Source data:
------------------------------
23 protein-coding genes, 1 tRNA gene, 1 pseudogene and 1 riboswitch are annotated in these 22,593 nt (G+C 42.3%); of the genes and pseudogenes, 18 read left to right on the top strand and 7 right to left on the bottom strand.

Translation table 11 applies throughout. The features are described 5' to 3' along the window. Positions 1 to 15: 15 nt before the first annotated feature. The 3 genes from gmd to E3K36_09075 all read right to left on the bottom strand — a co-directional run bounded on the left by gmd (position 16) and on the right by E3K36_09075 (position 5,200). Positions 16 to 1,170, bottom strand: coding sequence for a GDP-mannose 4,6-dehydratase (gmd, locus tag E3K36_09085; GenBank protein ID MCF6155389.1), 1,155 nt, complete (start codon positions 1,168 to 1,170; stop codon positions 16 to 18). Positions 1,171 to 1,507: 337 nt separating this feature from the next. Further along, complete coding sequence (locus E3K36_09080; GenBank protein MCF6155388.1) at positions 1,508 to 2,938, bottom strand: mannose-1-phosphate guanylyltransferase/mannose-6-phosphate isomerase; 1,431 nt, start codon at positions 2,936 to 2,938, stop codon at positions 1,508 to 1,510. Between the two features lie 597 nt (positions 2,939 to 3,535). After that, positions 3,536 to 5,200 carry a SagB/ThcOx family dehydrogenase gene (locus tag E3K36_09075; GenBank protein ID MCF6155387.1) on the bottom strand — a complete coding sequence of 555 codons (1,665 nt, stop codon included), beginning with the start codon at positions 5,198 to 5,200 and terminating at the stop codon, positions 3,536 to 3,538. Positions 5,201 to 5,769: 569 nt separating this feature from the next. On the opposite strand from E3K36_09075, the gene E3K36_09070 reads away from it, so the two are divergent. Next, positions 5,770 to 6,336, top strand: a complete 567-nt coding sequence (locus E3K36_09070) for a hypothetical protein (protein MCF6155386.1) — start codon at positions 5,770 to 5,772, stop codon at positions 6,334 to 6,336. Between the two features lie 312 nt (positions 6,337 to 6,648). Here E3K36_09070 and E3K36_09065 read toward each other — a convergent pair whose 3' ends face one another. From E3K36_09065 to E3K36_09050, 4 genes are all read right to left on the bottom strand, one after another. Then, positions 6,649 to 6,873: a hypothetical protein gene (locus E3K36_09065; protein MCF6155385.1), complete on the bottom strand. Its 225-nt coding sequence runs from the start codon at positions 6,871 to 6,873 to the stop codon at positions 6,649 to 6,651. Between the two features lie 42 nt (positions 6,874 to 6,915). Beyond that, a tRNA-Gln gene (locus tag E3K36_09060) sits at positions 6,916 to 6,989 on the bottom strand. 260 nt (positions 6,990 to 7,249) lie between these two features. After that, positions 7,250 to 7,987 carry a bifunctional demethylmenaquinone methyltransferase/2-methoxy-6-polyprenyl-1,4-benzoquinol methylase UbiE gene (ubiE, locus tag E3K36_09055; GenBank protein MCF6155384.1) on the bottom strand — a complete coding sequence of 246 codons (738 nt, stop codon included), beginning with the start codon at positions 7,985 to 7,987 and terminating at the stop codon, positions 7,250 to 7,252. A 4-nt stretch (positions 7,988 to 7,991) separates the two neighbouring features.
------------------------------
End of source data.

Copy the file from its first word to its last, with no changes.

23 protein-coding genes, 1 tRNA gene, 1 pseudogene and 1 riboswitch are annotated in these 22,593 nt (G+C 42.3%); of the genes and pseudogenes, 18 read left to right on the top strand and 7 right to left on the bottom strand.

Translation table 11 applies throughout. The features are described 5' to 3' along the window. Positions 1 to 15: 15 nt before the first annotated feature. The 3 genes from gmd to E3K36_09075 all read right to left on the bottom strand — a co-directional run bounded on the left by gmd (position 16) and on the right by E3K36_09075 (position 5,200). Positions 16 to 1,170, bottom strand: coding sequence for a GDP-mannose 4,6-dehydratase (gmd, locus tag E3K36_09085; GenBank protein ID MCF6155389.1), 1,155 nt, complete (start codon positions 1,168 to 1,170; stop codon positions 16 to 18). Positions 1,171 to 1,507: 337 nt separating this feature from the next. Further along, complete coding sequence (locus E3K36_09080; GenBank protein MCF6155388.1) at positions 1,508 to 2,938, bottom strand: mannose-1-phosphate guanylyltransferase/mannose-6-phosphate isomerase; 1,431 nt, start codon at positions 2,936 to 2,938, stop codon at positions 1,508 to 1,510. Between the two features lie 597 nt (positions 2,939 to 3,535). After that, positions 3,536 to 5,200 carry a SagB/ThcOx family dehydrogenase gene (locus tag E3K36_09075; GenBank protein ID MCF6155387.1) on the bottom strand — a complete coding sequence of 555 codons (1,665 nt, stop codon included), beginning with the start codon at positions 5,198 to 5,200 and terminating at the stop codon, positions 3,536 to 3,538. Positions 5,201 to 5,769: 569 nt separating this feature from the next. On the opposite strand from E3K36_09075, the gene E3K36_09070 reads away from it, so the two are divergent. Next, positions 5,770 to 6,336, top strand: a complete 567-nt coding sequence (locus E3K36_09070) for a hypothetical protein (protein MCF6155386.1) — start codon at positions 5,770 to 5,772, stop codon at positions 6,334 to 6,336. Between the two features lie 312 nt (positions 6,337 to 6,648). Here E3K36_09070 and E3K36_09065 read toward each other — a convergent pair whose 3' ends face one another. From E3K36_09065 to E3K36_09050, 4 genes are all read right to left on the bottom strand, one after another. Then, positions 6,649 to 6,873: a hypothetical protein gene (locus E3K36_09065; protein MCF6155385.1), complete on the bottom strand. Its 225-nt coding sequence runs from the start codon at positions 6,871 to 6,873 to the stop codon at positions 6,649 to 6,651. Between the two features lie 42 nt (positions 6,874 to 6,915). Beyond that, a tRNA-Gln gene (locus tag E3K36_09060) sits at positions 6,916 to 6,989 on the bottom strand. 260 nt (positions 6,990 to 7,249) lie between these two features. After that, positions 7,250 to 7,987 carry a bifunctional demethylmenaquinone methyltransferase/2-methoxy-6-polyprenyl-1,4-benzoquinol methylase UbiE gene (ubiE, locus tag E3K36_09055; GenBank protein MCF6155384.1) on the bottom strand — a complete coding sequence of 246 codons (738 nt, stop codon included), beginning with the start codon at positions 7,985 to 7,987 and terminating at the stop codon, positions 7,250 to 7,252. A 4-nt stretch (positions 7,988 to 7,991) separates the two neighbouring features.